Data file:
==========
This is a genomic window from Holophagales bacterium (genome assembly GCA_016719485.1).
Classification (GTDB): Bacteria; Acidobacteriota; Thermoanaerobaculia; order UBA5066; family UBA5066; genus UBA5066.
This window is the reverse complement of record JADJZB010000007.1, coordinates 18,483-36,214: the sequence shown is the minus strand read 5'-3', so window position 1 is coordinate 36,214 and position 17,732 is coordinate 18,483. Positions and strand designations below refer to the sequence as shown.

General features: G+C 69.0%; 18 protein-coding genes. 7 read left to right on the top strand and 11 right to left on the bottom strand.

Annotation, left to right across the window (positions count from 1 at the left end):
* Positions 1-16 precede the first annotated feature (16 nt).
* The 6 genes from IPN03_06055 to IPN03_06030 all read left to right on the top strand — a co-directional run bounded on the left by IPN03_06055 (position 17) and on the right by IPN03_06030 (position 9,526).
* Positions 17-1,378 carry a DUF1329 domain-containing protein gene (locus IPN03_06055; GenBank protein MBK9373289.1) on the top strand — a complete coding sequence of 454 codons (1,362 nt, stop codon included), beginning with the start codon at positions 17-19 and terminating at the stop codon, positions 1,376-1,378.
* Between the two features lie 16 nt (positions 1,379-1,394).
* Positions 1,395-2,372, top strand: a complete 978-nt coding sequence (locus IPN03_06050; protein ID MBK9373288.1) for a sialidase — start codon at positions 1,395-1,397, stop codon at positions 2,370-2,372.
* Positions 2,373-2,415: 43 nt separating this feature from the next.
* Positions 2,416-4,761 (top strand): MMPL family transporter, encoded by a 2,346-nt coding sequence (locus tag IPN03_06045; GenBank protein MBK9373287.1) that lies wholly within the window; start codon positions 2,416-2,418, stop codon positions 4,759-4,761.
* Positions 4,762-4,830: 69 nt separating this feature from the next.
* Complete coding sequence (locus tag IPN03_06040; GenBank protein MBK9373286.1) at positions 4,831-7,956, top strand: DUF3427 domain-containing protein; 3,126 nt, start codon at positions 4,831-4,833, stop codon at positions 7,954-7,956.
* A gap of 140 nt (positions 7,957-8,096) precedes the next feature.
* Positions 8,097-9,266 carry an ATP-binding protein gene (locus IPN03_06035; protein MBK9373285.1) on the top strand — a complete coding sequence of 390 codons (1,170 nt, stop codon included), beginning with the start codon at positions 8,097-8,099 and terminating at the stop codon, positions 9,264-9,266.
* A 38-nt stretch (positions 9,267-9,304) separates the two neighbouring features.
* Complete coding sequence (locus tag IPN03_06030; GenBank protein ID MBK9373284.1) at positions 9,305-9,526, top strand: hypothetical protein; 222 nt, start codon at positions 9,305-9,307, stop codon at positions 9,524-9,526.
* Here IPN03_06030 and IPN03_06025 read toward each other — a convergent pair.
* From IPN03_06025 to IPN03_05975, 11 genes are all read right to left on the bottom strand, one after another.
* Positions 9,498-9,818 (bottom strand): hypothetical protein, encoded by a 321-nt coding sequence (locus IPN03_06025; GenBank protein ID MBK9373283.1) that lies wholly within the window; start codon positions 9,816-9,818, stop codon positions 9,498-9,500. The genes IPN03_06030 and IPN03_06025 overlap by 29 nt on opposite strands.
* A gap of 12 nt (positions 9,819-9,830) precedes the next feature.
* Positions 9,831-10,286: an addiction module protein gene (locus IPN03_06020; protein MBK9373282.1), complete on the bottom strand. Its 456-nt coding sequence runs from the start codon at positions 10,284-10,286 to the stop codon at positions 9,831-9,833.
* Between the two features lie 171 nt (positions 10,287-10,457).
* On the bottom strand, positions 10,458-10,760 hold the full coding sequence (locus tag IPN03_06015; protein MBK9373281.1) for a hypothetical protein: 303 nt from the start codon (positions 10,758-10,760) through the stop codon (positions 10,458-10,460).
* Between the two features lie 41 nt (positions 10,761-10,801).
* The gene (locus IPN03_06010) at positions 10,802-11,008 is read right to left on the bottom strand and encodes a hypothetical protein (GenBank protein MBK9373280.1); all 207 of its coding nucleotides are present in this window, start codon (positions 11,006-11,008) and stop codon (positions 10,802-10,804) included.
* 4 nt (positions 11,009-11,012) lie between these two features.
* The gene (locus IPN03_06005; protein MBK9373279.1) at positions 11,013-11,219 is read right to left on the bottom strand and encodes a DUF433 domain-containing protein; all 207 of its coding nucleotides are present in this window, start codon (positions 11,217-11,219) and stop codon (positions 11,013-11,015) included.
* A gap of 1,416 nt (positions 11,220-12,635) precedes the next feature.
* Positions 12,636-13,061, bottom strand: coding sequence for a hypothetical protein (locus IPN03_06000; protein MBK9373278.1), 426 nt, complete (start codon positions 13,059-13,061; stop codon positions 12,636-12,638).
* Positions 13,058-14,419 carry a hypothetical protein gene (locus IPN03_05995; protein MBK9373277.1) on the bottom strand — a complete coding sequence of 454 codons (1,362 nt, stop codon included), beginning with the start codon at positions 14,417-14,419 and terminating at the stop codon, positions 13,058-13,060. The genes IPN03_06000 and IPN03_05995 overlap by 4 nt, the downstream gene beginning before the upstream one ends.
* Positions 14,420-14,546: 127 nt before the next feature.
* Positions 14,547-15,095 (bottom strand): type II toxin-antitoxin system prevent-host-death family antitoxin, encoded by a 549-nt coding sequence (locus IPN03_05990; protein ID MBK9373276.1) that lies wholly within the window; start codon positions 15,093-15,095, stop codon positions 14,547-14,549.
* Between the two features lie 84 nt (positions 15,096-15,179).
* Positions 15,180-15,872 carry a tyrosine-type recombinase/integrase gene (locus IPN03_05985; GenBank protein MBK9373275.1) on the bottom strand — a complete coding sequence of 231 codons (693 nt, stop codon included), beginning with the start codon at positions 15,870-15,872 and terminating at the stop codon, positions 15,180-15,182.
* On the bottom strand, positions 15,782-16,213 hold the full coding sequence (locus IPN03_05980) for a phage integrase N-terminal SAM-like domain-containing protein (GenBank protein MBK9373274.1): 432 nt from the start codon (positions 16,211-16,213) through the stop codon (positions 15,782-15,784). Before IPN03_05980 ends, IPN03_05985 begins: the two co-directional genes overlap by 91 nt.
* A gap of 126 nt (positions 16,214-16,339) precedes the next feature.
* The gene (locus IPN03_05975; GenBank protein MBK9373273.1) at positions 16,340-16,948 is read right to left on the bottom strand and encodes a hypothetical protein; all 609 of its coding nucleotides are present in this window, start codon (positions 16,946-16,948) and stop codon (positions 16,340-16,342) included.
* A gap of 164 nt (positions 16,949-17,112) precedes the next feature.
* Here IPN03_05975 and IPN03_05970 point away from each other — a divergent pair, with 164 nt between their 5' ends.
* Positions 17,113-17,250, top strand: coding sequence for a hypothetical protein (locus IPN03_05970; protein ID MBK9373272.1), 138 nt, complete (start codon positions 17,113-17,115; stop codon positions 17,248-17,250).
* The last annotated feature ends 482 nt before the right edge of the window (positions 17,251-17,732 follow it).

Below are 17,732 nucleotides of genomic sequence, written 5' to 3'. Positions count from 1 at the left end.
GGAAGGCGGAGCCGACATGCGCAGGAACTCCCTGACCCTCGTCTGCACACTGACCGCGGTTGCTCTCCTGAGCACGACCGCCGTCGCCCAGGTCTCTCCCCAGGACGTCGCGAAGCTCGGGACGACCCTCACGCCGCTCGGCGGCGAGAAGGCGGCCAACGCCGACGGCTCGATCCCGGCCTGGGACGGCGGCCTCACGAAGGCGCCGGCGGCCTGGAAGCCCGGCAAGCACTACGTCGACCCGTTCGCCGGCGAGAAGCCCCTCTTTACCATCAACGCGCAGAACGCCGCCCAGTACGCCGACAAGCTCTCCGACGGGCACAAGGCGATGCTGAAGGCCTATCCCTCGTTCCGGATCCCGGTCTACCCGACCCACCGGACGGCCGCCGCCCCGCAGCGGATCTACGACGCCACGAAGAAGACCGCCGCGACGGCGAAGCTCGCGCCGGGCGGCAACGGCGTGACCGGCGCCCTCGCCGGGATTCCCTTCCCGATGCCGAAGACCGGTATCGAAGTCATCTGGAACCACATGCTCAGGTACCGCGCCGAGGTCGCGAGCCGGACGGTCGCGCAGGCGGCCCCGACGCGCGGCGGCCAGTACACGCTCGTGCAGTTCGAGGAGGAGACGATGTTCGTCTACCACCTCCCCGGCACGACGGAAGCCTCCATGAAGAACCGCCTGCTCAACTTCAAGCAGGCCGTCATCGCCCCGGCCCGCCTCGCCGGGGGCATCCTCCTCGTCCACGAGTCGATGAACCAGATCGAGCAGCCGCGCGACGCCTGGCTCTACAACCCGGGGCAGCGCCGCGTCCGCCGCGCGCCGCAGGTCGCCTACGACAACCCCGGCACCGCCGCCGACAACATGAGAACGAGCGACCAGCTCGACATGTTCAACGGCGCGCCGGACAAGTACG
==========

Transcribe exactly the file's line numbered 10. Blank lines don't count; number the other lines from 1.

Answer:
* Positions 1,395-2,372, top strand: a complete 978-nt coding sequence (locus IPN03_06050; protein ID MBK9373288.1) for a sialidase — start codon at positions 1,395-1,397, stop codon at positions 2,370-2,372.